Academic journal article Journal of Marital and Family Therapy

The Process of Change in Couples Therapy: A Qualitative Investigation

Academic journal article Journal of Marital and Family Therapy

The Process of Change in Couples Therapy: A Qualitative Investigation

Article excerpt

Open-ended interviews with 24 couples therapy clients regarding their experience of the process of change revealed shifts in clusters of affect, communication, and cognition. Six additional contextual preconditions for change were also identified. The change process within couples was uniformly reported to be gradual.

Recent reviews of marriage and family therapy outcome research have compiled an impressive list of studies that demonstrate the overall efficacy of marriage and family therapy (MFI) (Alexander, Holtzworth-Monroe, & Jameson, 1994; Lebow & Gurman, 1995; Pinsof & Wynne, 1995; Shadish, Ragsdale, Glaser, & Montgomery, 1995). While there is a continuing need for MFT outcome research, especially in view of the political landscape of health care reform, there is also a need for studies that explore why MFT is effective (Wynne, 1988). There has been a call for research examining the therapeutic change process and how it comes about within the therapy context (Sprenkle & Bischoff, 1995).

The past decade has seen a significant increase in the number of studies exploring the process of change. Most of these studies (Adams, Piercy, &Jurich, 1991; Heatherington & Friedlander, 1990; Holtzworth-Monroe, Jacobson, DeKlyen, & Whisman, 1989; Johnson & Greenberg, 1988; Patterson & Chamberlain, 1988) quantified the process and outcome using objective measures. For example, Shields, Sprenkle, and Constantine (1991) used the Therapeutic Interaction Coding System to measure therapists' behaviors during the first session and found that their use of executive skills was related to positive outcome.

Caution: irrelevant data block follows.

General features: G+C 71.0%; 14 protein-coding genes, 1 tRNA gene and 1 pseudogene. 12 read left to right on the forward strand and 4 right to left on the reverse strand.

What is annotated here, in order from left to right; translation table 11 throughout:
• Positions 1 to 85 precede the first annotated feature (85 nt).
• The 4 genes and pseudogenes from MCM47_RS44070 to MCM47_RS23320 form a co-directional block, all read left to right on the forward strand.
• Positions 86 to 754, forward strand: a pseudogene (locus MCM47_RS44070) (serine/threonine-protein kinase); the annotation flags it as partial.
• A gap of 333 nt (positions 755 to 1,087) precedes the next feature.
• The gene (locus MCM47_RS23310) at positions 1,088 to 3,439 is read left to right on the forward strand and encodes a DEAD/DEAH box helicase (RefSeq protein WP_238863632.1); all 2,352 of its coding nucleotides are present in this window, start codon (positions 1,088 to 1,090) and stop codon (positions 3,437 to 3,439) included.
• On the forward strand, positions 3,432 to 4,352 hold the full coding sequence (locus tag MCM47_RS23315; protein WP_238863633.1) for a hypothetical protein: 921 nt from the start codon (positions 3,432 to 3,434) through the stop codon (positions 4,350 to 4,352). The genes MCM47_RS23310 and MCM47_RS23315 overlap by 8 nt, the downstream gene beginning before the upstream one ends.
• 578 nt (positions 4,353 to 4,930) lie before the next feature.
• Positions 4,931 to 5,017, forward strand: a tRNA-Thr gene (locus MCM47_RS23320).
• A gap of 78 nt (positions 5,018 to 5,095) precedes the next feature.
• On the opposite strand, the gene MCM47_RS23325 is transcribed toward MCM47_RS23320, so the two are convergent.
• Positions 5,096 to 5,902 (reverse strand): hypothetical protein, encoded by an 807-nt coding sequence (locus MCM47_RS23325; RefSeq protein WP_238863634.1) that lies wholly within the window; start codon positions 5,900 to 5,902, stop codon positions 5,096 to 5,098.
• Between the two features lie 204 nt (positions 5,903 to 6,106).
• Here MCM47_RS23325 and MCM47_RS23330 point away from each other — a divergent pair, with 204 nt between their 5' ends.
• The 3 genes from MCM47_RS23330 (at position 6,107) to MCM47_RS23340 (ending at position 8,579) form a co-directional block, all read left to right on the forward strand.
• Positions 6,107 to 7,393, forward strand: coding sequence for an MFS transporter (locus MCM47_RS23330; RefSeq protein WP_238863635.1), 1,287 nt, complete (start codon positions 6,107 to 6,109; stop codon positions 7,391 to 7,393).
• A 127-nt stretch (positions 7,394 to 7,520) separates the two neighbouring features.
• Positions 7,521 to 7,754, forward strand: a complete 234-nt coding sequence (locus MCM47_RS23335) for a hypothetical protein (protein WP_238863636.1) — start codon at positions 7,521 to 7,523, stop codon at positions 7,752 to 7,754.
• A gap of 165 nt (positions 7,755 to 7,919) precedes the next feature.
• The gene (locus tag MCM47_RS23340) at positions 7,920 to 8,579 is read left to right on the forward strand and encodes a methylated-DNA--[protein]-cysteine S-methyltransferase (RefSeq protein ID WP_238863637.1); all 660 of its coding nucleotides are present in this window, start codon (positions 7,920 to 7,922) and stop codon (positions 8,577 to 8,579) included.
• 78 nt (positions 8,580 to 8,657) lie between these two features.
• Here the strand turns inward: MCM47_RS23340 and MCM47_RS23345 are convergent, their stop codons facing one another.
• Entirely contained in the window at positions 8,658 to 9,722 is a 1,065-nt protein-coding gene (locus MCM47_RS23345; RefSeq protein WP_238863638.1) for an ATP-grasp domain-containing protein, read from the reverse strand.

An alternative approach is to examine change qualitatively, using the clients' perceptions of therapy and the change process. Researchers ask clients what they believe has been helpful during the therapy process, why they think therapy was helpful or not helpful, and what they think the therapist did that helped to bring about change in their lives. A qualitative, open-ended approach analyzing the change process from the clients' perspective can reveal aspects of the change process that may have been overlooked by hypothesis-testing quantitative methods (Moon, Dillon, & Sprenkle, 1990).

Although there are studies that used qualitative methods to explore clients' experiences in family therapy (Kuehl, Newfield, & Joanning, 1990; Newfield, Kuehl, Joanning, & Quinn, 1990; Sells, Smith, & Moon, 1996; Stith, Rosen, McCollum, Coleman, & Herman, 1996), only two studies have specifically examined the change process. Greenberg, James, and Conry (1988) conducted a study that identified what clients perceive as most important in the therapy process. Four months after the completion of eight emotionally focused therapy sessions, 21 couples described the specific "incidents in therapy that stood out . . . as helpful or hindering" (p. 8). Similarly, Wark (1994) examined client couples' perceptions of change in marital therapy using the critical incident technique. Wark's work differed from the earlier study in that data were collected immediately after a session at three separate times during the course of therapy, and questions focused on critical incidents in that particular session rather than on the overall therapy experience. Moreover, the therapists in Wark's study did not subscribe to the same theoretical model.

These two studies show two separate sets of critical incidents categories that clients in couples therapy believe have an impact on the change process. One set of categories refers to clients' perception of the overall therapy experience, and the other focuses on critical incidents in specific sessions. These studies assume that therapeutic change occurs during a noteworthy, significant incident. They do not address whether change could also occur as a subtle, gradual process that is without significant markers. How are these elements of the therapeutic process connected in a way that brings about positive or negative change in couples? …

Search by... Author
Show... All Results Primary Sources Peer-reviewed

Oops!

An unknown error has occurred. Please click the button below to reload the page. If the problem persists, please try again in a little while.